It’s early in September — well before college application deadlines — and George Washington University has already received over 3,000 undergraduate applications. While we were surprised about this information when The GW Hatchet reporter, Becky Reeves, first contacted us about this story, it was only later that we found out that these “applications” were not much more than a show of interest. According to Executive Dean for Undergraduate Admissions Kathryn Napper, as Reeves reports in her piece entitled “Thousands submit early college admissions applications,” “Almost every single one of the applications that have been submitted are not completed. They still need to submit transcripts and supplements before their application is complete.”
Submitting College Applications Well Before Deadlines Is A Mistake
Quoted in the article, Bev Taylor of Ivy Coach explains why it’s not a good idea to submit an application two or more months before the deadline. As she states, “I like to encourage students to apply as close to the deadline as possible. If for any reason they change their mind, it can be undone.” And beyond giving students the opportunity to change their minds, what if a student wins a major award or realizes a mistake in their essays? Once a college application is submitted, it can’t be undone. Also, at colleges that don’t operate under a rolling admissions policy, no one is going to read a student’s application until after the deadline. November 1st is the first Early Decision / Early Action deadline and prior to that, admissions officers are traveling to high schools in their geographic areas and meeting with prospective students. With some exceptions, the first Regular Decision deadline is January 1st, and before reading Regular Decision applications, admissions officers must first complete the Early Decision round.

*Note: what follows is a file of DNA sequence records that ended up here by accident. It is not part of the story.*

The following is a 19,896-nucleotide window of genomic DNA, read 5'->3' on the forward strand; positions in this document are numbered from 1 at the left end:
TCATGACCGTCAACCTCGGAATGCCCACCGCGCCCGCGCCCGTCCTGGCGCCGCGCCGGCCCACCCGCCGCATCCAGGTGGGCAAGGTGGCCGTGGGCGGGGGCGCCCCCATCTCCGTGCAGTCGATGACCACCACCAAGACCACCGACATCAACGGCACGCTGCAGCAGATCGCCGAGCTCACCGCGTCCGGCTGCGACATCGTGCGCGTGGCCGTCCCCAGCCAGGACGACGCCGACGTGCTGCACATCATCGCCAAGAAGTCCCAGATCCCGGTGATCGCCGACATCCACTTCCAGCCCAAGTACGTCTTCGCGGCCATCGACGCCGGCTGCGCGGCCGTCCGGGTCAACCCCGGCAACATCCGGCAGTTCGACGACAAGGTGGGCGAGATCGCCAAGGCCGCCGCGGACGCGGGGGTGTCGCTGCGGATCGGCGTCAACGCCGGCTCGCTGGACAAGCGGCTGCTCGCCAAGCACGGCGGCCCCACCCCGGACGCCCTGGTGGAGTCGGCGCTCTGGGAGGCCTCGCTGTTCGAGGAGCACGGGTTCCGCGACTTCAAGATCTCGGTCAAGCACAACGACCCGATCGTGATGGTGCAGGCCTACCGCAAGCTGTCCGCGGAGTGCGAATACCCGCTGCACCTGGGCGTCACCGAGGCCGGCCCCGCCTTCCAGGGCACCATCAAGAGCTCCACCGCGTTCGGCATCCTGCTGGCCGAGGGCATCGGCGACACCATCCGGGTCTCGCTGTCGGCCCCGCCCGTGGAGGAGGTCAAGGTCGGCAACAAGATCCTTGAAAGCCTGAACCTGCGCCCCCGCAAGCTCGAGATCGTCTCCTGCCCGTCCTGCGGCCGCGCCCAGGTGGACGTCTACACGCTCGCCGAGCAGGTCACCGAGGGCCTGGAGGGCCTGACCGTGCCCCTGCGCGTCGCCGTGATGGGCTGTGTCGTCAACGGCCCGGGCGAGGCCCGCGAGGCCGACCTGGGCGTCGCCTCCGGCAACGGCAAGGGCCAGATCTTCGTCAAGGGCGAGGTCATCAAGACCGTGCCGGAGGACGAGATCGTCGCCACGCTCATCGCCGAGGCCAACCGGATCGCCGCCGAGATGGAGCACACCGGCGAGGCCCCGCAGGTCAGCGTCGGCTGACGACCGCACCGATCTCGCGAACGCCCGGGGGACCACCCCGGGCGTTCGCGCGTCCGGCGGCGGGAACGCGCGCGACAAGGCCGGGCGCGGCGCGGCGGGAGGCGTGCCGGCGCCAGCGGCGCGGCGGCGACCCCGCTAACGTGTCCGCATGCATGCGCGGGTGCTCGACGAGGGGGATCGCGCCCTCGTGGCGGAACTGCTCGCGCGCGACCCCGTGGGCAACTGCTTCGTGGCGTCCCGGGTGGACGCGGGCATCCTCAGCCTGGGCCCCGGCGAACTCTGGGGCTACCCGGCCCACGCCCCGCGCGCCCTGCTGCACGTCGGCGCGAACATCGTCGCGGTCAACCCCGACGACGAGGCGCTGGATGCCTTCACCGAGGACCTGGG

What To Do If You Mistakenly Apply Early Decision Well Before A Deadline
Just consider that a student applies Early Decision to a college and then decides that he or she made a mistake. What should they do then?
A. Contact the college and withdraw the application.
B. Not apply to another college ED.
C. Pray that the college successfully withdraws the ED application.
So take your time, read over your applications, and don’t worry that you haven’t clicked submit. Just mark your calendar to remind yourself of application due dates.
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